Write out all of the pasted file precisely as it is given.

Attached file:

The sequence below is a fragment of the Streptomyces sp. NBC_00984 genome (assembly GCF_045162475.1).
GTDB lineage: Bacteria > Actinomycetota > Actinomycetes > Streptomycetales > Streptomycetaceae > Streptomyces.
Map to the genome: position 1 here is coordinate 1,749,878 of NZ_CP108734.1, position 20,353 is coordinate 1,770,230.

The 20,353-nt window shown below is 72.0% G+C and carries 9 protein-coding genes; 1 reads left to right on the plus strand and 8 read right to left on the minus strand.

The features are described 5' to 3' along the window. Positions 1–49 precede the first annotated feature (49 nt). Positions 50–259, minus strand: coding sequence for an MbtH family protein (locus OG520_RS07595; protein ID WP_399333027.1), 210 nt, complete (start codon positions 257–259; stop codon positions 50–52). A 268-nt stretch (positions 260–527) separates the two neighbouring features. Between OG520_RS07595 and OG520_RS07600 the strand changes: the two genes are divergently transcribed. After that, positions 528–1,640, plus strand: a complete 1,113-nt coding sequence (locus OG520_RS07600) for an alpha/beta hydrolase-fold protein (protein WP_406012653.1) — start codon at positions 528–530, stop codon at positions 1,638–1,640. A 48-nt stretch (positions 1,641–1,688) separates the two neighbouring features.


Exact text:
The sequence below is a fragment of the Streptomyces sp. NBC_00984 genome (assembly GCF_045162475.1).
GTDB lineage: Bacteria > Actinomycetota > Actinomycetes > Streptomycetales > Streptomycetaceae > Streptomyces.
Map to the genome: position 1 here is coordinate 1,749,878 of NZ_CP108734.1, position 20,353 is coordinate 1,770,230.

The 20,353-nt window shown below is 72.0% G+C and carries 9 protein-coding genes; 1 reads left to right on the plus strand and 8 read right to left on the minus strand.

The features are described 5' to 3' along the window. Positions 1–49 precede the first annotated feature (49 nt). Positions 50–259, minus strand: coding sequence for an MbtH family protein (locus OG520_RS07595; protein ID WP_399333027.1), 210 nt, complete (start codon positions 257–259; stop codon positions 50–52). A 268-nt stretch (positions 260–527) separates the two neighbouring features. Between OG520_RS07595 and OG520_RS07600 the strand changes: the two genes are divergently transcribed. After that, positions 528–1,640, plus strand: a complete 1,113-nt coding sequence (locus OG520_RS07600) for an alpha/beta hydrolase-fold protein (protein WP_406012653.1) — start codon at positions 528–530, stop codon at positions 1,638–1,640. A 48-nt stretch (positions 1,641–1,688) separates the two neighbouring features.